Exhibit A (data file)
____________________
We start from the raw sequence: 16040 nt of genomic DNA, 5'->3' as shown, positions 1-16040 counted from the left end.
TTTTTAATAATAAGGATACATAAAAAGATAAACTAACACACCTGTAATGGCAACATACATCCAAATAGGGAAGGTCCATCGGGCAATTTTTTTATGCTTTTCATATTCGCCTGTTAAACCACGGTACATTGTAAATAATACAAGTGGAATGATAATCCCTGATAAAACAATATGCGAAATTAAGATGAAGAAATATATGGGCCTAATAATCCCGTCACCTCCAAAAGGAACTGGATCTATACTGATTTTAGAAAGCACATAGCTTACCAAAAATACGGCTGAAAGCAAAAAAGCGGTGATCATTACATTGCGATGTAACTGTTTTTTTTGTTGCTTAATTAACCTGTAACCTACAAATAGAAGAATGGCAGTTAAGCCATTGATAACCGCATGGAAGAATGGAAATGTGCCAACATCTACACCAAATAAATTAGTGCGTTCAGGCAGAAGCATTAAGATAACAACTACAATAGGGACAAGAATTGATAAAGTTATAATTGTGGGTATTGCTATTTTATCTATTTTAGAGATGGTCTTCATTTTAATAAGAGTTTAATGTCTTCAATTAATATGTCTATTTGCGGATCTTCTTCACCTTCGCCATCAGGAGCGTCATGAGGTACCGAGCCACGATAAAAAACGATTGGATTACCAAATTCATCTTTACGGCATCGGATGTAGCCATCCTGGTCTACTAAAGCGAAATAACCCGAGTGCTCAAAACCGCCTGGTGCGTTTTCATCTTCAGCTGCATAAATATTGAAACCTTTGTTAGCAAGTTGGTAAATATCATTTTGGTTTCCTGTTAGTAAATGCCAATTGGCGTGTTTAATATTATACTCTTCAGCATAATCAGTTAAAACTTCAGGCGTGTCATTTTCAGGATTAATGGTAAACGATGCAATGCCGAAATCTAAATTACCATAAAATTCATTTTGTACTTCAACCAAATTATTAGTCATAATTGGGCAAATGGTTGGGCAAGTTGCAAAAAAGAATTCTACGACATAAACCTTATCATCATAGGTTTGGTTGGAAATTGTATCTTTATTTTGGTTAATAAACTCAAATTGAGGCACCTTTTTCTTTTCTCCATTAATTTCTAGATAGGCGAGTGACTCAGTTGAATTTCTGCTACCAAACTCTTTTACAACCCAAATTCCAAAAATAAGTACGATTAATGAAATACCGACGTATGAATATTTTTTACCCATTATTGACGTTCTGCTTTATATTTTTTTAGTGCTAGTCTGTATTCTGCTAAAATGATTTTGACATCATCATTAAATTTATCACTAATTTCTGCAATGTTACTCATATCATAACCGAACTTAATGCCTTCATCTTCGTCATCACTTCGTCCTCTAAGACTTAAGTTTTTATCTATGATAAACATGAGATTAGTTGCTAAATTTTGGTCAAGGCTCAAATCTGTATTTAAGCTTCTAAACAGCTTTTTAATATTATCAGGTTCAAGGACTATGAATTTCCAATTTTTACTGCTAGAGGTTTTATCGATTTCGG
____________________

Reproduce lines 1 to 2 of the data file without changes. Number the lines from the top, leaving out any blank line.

We start from the raw sequence: 16040 nt of genomic DNA, 5'->3' as shown, positions 1-16040 counted from the left end.
TTTTTAATAATAAGGATACATAAAAAGATAAACTAACACACCTGTAATGGCAACATACATCCAAATAGGGAAGGTCCATCGGGCAATTTTTTTATGCTTTTCATATTCGCCTGTTAAACCACGGTACATTGTAAATAATACAAGTGGAATGATAATCCCTGATAAAACAATATGCGAAATTAAGATGAAGAAATATATGGGCCTAATAATCCCGTCACCTCCAAAAGGAACTGGATCTATACTGATTTTAGAAAGCACATAGCTTACCAAAAATACGGCTGAAAGCAAAAAAGCGGTGATCATTACATTGCGATGTAACTGTTTTTTTTGTTGCTTAATTAACCTGTAACCTACAAATAGAAGAATGGCAGTTAAGCCATTGATAACCGCATGGAAGAATGGAAATGTGCCAACATCTACACCAAATAAATTAGTGCGTTCAGGCAGAAGCATTAAGATAACAACTACAATAGGGACAAGAATTGATAAAGTTATAATTGTGGGTATTGCTATTTTATCTATTTTAGAGATGGTCTTCATTTTAATAAGAGTTTAATGTCTTCAATTAATATGTCTATTTGCGGATCTTCTTCACCTTCGCCATCAGGAGCGTCATGAGGTACCGAGCCACGATAAAAAACGATTGGATTACCAAATTCATCTTTACGGCATCGGATGTAGCCATCCTGGTCTACTAAAGCGAAATAACCCGAGTGCTCAAAACCGCCTGGTGCGTTTTCATCTTCAGCTGCATAAATATTGAAACCTTTGTTAGCAAGTTGGTAAATATCATTTTGGTTTCCTGTTAGTAAATGCCAATTGGCGTGTTTAATATTATACTCTTCAGCATAATCAGTTAAAACTTCAGGCGTGTCATTTTCAGGATTAATGGTAAACGATGCAATGCCGAAATCTAAATTACCATAAAATTCATTTTGTACTTCAACCAAATTATTAGTCATAATTGGGCAAATGGTTGGGCAAGTTGCAAAAAAGAATTCTACGACATAAACCTTATCATCATAGGTTTGGTTGGAAATTGTATCTTTATTTTGGTTAATAAACTCAAATTGAGGCACCTTTTTCTTTTCTCCATTAATTTCTAGATAGGCGAGTGACTCAGTTGAATTTCTGCTACCAAACTCTTTTACAACCCAAATTCCAAAAATAAGTACGATTAATGAAATACCGACGTATGAATATTTTTTACCCATTATTGACGTTCTGCTTTATATTTTTTTAGTGCTAGTCTGTATTCTGCTAAAATGATTTTGACATCATCATTAAATTTATCACTAATTTCTGCAATGTTACTCATATCATAACCGAACTTAATGCCTTCATCTTCGTCATCACTTCGTCCTCTAAGACTTAAGTTTTTATCTATGATAAACATGAGATTAGTTGCTAAATTTTGGTCAAGGCTCAAATCTGTATTTAAGCTTCTAAACAGCTTTTTAATATTATCAGGTTCAAGGACTATGAATTTCCAATTTTTACTGCTAGAGGTTTTATCGATTTCGG